Electric vehicles (EVs) are touted as being the solution to many of our climate change problems. Most of the money being spent on climate change current is going to EV subsidies and to creating widespread charging networks. They also dominate the conversations about climate change, pushing other issues and solutions to the margin. I’m sick of this (I’m tired of the electric vehicle conversation), and become more sick by the day. They are only a small part of the actions we need, and they should not be receiving the bulk of the funding.
The hype and commitment to electric motor vehicles also pushes out the real climate solution (and livability solution), electric bikes, whether privately owned or bike share systems. Entities from the city to the county to the state to the federal government claim that there isn’t enough money to really support the transition to elective bikes. Why? Because almost all of it going to EVs.
If we depend on EVs to solve our environmental or social problems, we’ll will end up with exactly what we have today, which is world dominated by motor vehicles and traffic violence. Except it will be worse, because we’ve put all our eggs in one basket.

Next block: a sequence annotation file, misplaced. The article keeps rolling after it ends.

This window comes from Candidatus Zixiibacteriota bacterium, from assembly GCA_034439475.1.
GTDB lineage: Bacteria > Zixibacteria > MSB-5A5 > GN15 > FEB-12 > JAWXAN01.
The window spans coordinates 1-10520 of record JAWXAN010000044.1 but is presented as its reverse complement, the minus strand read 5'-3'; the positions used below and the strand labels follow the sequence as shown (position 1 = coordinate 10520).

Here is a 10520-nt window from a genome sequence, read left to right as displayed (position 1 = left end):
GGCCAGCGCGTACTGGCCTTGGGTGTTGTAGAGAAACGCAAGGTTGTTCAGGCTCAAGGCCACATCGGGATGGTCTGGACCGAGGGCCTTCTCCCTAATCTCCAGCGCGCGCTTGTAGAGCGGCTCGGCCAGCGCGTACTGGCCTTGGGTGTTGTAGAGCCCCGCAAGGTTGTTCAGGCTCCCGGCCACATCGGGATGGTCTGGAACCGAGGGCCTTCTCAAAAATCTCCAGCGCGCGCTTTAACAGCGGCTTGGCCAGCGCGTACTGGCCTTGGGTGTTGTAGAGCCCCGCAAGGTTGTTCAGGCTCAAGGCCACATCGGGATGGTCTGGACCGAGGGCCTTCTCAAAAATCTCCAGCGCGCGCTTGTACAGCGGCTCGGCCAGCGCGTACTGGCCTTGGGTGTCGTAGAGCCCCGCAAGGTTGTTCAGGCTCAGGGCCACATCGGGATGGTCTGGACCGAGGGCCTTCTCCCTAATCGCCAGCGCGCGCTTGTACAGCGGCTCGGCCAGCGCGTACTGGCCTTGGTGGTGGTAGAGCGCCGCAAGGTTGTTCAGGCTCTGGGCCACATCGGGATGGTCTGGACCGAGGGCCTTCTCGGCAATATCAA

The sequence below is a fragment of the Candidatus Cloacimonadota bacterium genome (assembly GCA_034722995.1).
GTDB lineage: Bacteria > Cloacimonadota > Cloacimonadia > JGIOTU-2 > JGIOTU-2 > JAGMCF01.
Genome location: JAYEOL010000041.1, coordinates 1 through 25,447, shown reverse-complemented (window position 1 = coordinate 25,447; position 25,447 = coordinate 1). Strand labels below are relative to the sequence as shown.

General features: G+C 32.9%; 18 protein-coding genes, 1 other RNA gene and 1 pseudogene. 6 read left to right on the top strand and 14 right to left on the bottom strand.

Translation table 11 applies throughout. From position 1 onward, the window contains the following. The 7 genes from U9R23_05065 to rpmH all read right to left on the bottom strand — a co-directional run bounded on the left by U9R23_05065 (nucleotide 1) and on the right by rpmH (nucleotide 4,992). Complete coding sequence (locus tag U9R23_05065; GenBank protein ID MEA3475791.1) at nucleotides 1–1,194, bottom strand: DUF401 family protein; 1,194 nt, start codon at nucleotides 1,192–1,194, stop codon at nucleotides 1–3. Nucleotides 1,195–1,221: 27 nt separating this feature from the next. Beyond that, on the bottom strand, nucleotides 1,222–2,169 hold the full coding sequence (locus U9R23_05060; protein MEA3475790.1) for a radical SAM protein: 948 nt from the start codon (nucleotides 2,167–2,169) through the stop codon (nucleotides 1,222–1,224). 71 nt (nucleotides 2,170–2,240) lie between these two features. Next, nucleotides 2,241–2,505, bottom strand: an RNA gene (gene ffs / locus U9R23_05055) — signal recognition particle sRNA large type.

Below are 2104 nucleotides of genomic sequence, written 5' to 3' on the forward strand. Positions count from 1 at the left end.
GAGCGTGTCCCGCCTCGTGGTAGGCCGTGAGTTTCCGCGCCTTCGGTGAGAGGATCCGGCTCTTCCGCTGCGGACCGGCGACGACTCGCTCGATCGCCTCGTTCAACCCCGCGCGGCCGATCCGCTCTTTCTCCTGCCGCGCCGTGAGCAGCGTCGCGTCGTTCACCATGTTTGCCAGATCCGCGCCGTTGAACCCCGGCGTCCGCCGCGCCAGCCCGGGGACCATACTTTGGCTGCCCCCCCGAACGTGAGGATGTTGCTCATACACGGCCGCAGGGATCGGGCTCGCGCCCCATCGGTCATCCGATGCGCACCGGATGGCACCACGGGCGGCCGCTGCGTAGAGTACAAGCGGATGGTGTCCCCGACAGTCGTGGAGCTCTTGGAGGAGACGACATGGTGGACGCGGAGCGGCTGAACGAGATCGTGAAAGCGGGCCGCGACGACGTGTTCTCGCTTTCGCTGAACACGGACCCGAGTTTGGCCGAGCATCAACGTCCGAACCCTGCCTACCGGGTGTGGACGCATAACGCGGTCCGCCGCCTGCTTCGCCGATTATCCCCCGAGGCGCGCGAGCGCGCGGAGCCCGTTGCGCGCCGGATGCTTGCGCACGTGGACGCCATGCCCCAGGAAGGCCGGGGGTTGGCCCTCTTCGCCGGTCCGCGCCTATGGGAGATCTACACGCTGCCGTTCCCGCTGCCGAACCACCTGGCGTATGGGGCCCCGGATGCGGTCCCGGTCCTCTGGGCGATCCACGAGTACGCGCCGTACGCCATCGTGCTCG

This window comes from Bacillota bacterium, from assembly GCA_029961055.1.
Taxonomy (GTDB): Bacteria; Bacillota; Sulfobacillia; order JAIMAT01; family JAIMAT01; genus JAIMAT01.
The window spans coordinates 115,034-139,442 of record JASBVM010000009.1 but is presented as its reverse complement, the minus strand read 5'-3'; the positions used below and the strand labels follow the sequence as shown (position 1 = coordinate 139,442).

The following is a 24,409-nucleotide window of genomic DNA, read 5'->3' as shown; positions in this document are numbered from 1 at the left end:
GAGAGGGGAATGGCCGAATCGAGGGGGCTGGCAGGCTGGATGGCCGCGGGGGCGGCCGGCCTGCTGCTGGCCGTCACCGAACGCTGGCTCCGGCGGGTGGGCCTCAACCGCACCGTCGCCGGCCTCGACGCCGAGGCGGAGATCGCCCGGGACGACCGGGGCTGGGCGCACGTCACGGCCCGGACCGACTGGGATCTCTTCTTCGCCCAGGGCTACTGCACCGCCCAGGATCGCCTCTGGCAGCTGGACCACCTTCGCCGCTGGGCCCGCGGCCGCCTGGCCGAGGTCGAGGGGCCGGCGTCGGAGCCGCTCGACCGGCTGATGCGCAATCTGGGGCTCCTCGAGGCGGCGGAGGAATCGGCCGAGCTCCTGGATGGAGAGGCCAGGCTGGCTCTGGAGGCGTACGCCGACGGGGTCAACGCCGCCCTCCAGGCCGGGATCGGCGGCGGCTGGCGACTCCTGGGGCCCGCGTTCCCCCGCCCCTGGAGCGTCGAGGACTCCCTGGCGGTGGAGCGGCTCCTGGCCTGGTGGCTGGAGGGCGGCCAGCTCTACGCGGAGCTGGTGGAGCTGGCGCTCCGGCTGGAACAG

Paris Marx in Road to Nowhere: What Silicon Valley Gets Wrong about the Future of Transportation, addresses the boosterism in Chapter 3: Greenwashing the Electric Vehicle (ISBN 978-1-83976-588-9). Conservative magazine Forbes offers The Expensive And Harmful Truth About Electric Vehicles. Volt Rush: The Winners and Losers in the Race to Go Green (ISBN 978-0861543755) covers the mining and battery manufacturing side of electric vehicle production. If you search the Internet, you will find articles and sources ranging from ‘EVs are the single solution to everything’ to ‘EVs will be the end of us all’. The truth, is of course, somewhere in between. It is early enough in EV adoption that we really don’t know that much about overall and long-term effects. Nor is there an effective battery recycling industry yet (though it is not hard to find dead Teslas, with their batteries waiting to be recycled).
Much of the Inflation Reduction Act and Infrastructure Investment and Jobs Act, as well as other federal investments, is going to subsidizing the purchase of electric vehicles, and creating charging networks. As is well known, almost all the existing EV subsidies at the federal and state levels have gone to high income individuals. Little in the current and planned programs will change that. Though there is work to make subsidies more equitable, every proposal has met with significant blowback. The rich want to preserve their perquisites.
I suppose the thing that most irritates me personally is the ‘more environmental than you’ attitude of Tesla owners. They live, though not speak, as though their purchase of a Tesla has absolved them of all other environmental harms. Tesla owners are part of the ‘I’m richer than you, so I can do anything I want, and I can drive in any way I want’ crowd. For more on Tesla the real instead of Tesla the hype, see Ludicrous: The Unvarnished Story of Tesla Motors, Edward Niedermeyer, ISBN 978-1948836128.